In response to many bacterial pathogens, the host responds by triggering FasL-dependent cell death as an inflammatory innate immune response [13]. Fas-mediated apoptosis of epithelial cells induces the release of proinflammatory cytokines, including TNFα, interleukin 8 (IL-8), macrophage inflammatory protein 2 (MIP-2), monocyte chemotactic protein 1 (MCP-1), and interleukin-1 beta (IL-1β) [14], [15]. In addition to these cytokines, Fas signaling positively affects CXC chemokine production that leads to enhanced neutrophil infiltration [16]. This apoptotic response is usually a protective mechanism by the host during bacterial infections. Optimal levels of cell death may eliminate replicative niches for intracellular pathogens and enhance further immune cell recruitment through the secretion of cytokines and chemokines, while excessive cell death often leads to an exaggerated immune response, self-tissue damage, and possibly death of the host. Experimentally, the contribution of FasL to inflammatory diseases can be assessed using C57BL/6 FasLgld mice, which contain a single residue mutation (F275L) within FasL that prevents binding to the Fas receptor [17]. Similarly, Fas-FasL signaling may be studied using Faslpr mice, which lack a functional Fas receptor and thus cannot be activated by FasL [18]. In models of pulmonary inflammation, these mice exhibit reduced airway epithelial cell apoptosis, cytokine secretion, neutrophil influx, and tissue damage [19]. Similar results are obtained during knockdown of Fas by small interfering RNA (siRNA) [20].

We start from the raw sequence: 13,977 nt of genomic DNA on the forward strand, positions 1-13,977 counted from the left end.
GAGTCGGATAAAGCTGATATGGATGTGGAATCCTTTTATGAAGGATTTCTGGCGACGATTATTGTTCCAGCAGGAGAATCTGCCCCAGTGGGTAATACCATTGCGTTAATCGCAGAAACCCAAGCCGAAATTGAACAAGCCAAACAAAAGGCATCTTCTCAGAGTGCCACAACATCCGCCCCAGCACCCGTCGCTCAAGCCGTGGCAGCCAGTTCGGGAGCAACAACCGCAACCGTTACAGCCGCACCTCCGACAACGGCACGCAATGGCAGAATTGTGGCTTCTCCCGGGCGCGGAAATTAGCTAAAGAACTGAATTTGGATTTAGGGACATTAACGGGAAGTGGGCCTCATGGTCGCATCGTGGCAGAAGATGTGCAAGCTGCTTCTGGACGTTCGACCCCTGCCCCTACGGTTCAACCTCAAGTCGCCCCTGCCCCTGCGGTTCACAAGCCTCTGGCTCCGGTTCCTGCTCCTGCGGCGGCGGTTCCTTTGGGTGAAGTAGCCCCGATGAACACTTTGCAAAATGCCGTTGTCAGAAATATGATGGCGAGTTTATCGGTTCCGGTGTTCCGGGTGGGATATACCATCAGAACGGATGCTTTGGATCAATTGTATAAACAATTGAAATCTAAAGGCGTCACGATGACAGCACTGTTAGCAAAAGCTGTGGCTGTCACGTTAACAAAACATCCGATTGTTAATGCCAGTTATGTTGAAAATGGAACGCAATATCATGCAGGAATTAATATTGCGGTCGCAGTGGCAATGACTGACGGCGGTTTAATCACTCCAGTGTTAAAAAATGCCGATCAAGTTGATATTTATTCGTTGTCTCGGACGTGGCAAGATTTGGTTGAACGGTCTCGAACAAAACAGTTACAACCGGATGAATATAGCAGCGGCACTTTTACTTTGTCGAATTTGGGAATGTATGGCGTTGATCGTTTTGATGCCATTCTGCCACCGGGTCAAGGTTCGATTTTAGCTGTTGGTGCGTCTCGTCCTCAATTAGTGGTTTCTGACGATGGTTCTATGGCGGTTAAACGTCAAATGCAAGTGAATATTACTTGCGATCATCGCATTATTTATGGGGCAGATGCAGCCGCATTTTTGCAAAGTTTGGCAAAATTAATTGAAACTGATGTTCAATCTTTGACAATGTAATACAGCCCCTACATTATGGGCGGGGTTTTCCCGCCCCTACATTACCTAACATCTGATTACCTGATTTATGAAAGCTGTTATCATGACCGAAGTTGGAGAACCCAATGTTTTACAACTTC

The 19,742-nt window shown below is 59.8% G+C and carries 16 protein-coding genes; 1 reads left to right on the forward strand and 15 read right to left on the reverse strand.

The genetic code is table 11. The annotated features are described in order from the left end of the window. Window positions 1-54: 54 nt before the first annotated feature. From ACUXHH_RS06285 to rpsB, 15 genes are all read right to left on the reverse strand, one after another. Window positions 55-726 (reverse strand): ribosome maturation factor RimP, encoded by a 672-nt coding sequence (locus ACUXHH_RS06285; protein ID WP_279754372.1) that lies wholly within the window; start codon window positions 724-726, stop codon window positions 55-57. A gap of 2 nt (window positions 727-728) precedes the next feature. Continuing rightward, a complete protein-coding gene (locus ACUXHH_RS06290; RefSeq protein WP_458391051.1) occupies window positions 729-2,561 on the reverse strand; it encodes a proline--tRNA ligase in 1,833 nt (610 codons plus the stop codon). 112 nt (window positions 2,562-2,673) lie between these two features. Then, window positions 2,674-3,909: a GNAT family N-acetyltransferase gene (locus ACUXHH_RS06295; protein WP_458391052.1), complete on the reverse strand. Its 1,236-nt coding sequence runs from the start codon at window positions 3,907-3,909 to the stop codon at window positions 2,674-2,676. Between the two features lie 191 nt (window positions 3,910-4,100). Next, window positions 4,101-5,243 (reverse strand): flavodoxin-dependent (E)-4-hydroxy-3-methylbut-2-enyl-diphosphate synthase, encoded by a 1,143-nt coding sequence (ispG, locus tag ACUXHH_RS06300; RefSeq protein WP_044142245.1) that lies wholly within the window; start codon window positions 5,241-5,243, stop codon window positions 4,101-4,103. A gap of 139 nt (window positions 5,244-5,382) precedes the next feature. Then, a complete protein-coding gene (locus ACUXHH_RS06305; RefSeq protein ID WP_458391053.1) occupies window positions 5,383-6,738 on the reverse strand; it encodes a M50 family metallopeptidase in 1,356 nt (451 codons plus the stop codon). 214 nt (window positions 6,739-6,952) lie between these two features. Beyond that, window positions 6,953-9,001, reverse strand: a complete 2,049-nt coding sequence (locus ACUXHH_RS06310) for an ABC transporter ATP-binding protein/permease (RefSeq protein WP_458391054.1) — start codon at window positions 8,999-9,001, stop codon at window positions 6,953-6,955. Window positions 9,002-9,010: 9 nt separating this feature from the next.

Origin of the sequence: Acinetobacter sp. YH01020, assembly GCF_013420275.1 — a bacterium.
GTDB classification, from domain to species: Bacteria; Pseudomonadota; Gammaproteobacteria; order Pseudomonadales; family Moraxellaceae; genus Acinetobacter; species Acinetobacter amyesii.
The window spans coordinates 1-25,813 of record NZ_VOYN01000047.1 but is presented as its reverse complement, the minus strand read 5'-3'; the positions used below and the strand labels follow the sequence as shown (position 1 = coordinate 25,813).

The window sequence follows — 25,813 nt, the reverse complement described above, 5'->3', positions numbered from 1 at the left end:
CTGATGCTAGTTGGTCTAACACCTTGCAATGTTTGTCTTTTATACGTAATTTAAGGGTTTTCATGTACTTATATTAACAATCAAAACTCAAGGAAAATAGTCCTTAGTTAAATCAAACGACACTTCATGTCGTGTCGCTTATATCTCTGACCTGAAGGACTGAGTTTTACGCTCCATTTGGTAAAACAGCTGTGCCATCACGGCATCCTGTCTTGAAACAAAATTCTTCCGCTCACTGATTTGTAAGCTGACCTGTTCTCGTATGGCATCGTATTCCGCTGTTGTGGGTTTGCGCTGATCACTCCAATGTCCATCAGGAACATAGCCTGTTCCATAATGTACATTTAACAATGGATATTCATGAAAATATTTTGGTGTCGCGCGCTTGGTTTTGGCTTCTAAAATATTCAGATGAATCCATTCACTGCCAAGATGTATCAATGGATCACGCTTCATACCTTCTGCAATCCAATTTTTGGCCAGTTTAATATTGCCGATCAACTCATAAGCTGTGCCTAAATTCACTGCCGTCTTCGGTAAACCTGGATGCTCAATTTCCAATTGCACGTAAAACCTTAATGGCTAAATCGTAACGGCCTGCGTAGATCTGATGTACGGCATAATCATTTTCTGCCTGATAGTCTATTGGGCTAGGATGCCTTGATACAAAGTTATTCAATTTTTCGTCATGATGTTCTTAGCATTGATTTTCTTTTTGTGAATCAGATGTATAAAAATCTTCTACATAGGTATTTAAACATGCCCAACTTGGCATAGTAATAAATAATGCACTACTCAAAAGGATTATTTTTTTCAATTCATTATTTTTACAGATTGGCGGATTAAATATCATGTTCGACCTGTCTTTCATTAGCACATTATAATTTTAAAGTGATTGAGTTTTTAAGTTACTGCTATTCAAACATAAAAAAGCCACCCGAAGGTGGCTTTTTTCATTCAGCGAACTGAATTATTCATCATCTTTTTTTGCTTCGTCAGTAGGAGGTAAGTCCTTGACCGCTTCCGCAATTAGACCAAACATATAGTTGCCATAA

We recently reported that Y. pestis prevents Fas-FasL signaling as a distinct pathogenic strategy to reduce apoptosis and enhance disease during mammalian infection [26]. Y. pestis produces the plasminogen activator Pla, a surface-exposed protease that is critical for the progression of the pneumonic (respiratory) form of plague and is required for bacterial outgrowth in the lungs [27]. While cell death via apoptosis predominates during the early, anti-inflammatory stage of pneumonic plague, as the infection progresses, cellular apoptosis is reduced as the synthesis of Pla increases and the bacterial burden rises [28], [29].